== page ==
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Present perfect tense vs. past perfect tense

present perfect tense

Mr.Maru: What are you going to do today?

Sparky: Well, I had decided to go to the dog park.

Mr.Maru: You had? Are you going somewhere else?

Sparky: No, I’m still going to the dog park.

Mr.Maru: So, you decided to go to the dog park.

Sparky: Um, exactly. I have been wanting to go to the dog park for awhile.

Mr.Maru: You haven’t stopped talking about it since we saw that poodle there last month.

Sparky: That’s not the main reason I want to go. It’s also good to get some exercise.

Mr.Maru: Right.


A couple of months ago, I talked about simple past vs. present perfect tense, but today we are going to talk about present perfect tense vs. past perfect tense.  How do you use present perfect and past perfect? Do they have different meanings? What is the difference between past perfect and present perfect? Let’s talk about some examples and rules for these often confused grammar points.

present perfect tensePresent Perfect Tense

We can use the present perfect tense to talk about an accomplishment or a completed task. For example,

I’ve finished my exams! (I am done with exams.)
They’ve completed the new mall. (They completely built the mall.)

If you use present perfect tense to talk about a completed action, you must be thinking about the present as well. For example,

O George Washington became the first president.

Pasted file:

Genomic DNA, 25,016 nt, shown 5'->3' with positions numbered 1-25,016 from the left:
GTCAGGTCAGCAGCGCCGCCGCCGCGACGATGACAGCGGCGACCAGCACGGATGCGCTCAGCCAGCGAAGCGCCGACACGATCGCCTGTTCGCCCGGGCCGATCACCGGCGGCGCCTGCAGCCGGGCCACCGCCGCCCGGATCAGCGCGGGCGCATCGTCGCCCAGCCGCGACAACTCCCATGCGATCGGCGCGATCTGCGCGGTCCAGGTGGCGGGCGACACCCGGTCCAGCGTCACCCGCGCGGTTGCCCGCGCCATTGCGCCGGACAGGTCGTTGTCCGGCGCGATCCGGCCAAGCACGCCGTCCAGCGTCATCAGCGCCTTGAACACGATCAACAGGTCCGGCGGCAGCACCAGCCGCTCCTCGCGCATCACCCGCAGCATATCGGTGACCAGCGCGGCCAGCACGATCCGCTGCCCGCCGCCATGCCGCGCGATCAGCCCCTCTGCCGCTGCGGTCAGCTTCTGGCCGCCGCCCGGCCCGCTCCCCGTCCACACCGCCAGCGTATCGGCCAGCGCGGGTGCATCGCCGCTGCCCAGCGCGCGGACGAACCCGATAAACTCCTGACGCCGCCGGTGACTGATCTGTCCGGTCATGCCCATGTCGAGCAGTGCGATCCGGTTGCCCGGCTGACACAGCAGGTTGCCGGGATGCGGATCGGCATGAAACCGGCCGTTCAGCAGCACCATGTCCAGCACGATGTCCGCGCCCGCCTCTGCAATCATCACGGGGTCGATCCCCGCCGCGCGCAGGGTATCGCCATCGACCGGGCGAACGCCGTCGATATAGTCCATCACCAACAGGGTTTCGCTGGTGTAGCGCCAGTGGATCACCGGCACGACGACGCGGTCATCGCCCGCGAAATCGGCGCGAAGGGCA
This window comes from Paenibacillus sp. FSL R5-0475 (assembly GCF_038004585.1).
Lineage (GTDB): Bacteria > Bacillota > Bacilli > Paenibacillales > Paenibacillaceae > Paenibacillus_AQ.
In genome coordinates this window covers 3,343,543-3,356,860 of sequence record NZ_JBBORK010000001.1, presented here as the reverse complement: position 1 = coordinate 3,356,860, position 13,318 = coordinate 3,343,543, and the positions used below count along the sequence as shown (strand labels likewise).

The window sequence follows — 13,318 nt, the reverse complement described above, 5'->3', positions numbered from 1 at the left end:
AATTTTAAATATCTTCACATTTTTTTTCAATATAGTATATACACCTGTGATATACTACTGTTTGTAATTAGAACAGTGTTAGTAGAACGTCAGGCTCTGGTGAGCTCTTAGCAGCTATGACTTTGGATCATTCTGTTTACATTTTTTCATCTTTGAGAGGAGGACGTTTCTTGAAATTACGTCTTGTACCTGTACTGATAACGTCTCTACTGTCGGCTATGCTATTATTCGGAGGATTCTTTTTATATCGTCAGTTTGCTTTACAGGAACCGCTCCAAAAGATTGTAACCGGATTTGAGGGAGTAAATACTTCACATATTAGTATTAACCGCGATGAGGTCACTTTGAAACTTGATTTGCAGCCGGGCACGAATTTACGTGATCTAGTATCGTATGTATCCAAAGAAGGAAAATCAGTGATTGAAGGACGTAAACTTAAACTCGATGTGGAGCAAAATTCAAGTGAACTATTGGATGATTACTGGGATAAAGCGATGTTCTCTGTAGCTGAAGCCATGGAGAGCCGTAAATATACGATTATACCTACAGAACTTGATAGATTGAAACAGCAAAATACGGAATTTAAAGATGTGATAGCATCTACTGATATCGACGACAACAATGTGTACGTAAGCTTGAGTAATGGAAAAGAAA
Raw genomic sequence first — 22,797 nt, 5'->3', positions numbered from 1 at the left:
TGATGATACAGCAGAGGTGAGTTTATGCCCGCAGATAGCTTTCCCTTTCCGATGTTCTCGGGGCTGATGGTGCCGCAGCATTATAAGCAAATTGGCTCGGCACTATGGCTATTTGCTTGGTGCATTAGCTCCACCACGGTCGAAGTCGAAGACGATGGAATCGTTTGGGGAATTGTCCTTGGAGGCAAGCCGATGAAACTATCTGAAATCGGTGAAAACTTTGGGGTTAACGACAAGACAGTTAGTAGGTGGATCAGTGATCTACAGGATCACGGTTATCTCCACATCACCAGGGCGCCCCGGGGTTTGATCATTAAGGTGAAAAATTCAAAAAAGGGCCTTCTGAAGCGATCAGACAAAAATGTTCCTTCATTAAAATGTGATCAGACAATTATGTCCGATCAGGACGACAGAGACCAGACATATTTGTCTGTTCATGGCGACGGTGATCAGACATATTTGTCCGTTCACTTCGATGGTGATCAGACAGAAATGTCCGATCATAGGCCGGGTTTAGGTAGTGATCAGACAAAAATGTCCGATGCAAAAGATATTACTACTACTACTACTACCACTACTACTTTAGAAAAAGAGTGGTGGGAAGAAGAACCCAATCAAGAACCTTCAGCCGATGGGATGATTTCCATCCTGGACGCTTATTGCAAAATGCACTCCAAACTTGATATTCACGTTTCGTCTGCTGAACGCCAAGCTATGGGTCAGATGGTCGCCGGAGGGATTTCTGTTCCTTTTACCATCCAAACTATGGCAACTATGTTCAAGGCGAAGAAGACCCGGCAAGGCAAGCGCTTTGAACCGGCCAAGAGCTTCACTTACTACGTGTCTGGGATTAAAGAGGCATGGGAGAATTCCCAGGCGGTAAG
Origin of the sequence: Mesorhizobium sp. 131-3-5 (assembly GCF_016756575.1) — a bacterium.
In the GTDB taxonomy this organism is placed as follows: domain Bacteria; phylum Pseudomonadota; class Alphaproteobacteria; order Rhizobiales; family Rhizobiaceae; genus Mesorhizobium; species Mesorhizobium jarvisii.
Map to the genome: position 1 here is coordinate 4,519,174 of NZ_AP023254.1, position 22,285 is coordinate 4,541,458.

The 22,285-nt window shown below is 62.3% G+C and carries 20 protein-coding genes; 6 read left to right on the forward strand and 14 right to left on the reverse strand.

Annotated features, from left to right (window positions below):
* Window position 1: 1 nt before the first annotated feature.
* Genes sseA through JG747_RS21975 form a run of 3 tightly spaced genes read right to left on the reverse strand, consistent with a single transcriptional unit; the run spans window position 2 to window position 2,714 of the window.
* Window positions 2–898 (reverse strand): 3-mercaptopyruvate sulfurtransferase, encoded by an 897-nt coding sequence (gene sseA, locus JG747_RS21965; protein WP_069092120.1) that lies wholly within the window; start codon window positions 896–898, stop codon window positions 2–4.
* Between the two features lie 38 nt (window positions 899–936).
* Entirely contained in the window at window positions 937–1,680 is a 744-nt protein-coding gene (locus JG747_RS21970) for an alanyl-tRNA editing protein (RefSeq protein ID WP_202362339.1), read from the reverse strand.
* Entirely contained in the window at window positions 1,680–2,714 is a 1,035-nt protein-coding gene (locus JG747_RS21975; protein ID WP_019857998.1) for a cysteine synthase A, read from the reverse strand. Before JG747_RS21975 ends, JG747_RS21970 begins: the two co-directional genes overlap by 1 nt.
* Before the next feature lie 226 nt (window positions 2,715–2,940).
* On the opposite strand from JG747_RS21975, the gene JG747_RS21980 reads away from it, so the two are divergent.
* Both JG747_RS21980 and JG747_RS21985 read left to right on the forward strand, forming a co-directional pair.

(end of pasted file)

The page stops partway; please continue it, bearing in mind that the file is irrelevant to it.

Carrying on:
X George Washington has become the first president.

O Alexander Graham Bell invented the telephone.
X Alexander Graham Bell has invented the telephone.

We can also use the present perfect tense to talk about an action that is continuing until the present time. For example,

I have worked here for 5 years.
He has lived here since he got his new job.

past perfect tensePast Perfect Tense

The past perfect tense is used to talk about an earlier past. It is usually used when we talk about two past events. For example,

When I arrived, the party had started. (They party started. Then, I arrived.)
George had wanted to go to the park until it started raining. (He wanted to go to the park. Then, it started raining.)

Be careful! Sometimes the other past event is understood. It might not be clearly stated in the sentence. For example,

A: I had wanted to go to the park (until something happened.)

B: Why aren’t you going?
A: I need to do my homework.


We can also use past perfect tense to talk about something that continued for a period of time in the past. For example,

It had rained for 5 days before our wedding, but it was sunny on our wedding day.
She had worked for ABC Corporation for 50 years when she finally decided to retire.

Do you think you understand? Let’s take a short quiz.


1) My wife _______ dinner before I got home, so I could eat right away.

A) had prepared

B) prepared

C) has prepared


2) Commodore Mathew C. Perry __________ to Japan.

A) had sailed

B) sailed

C) has sailed


3) I ____________ cleaning the bathroom. I’m tired!

A) had finished

B) finished

C) have just finished



1)A) – My wife prepared the supper before I arrived.

2) B) – Commodore Perry sailed to Japan a long time ago, so we must use simple past.

3) B) or C) – B) is more casual, but C) is a little more formal sounding.


Thanks for stopping by, if you have a question about grammar, please email me at englishspark@yahoo.com Thanks for reading!

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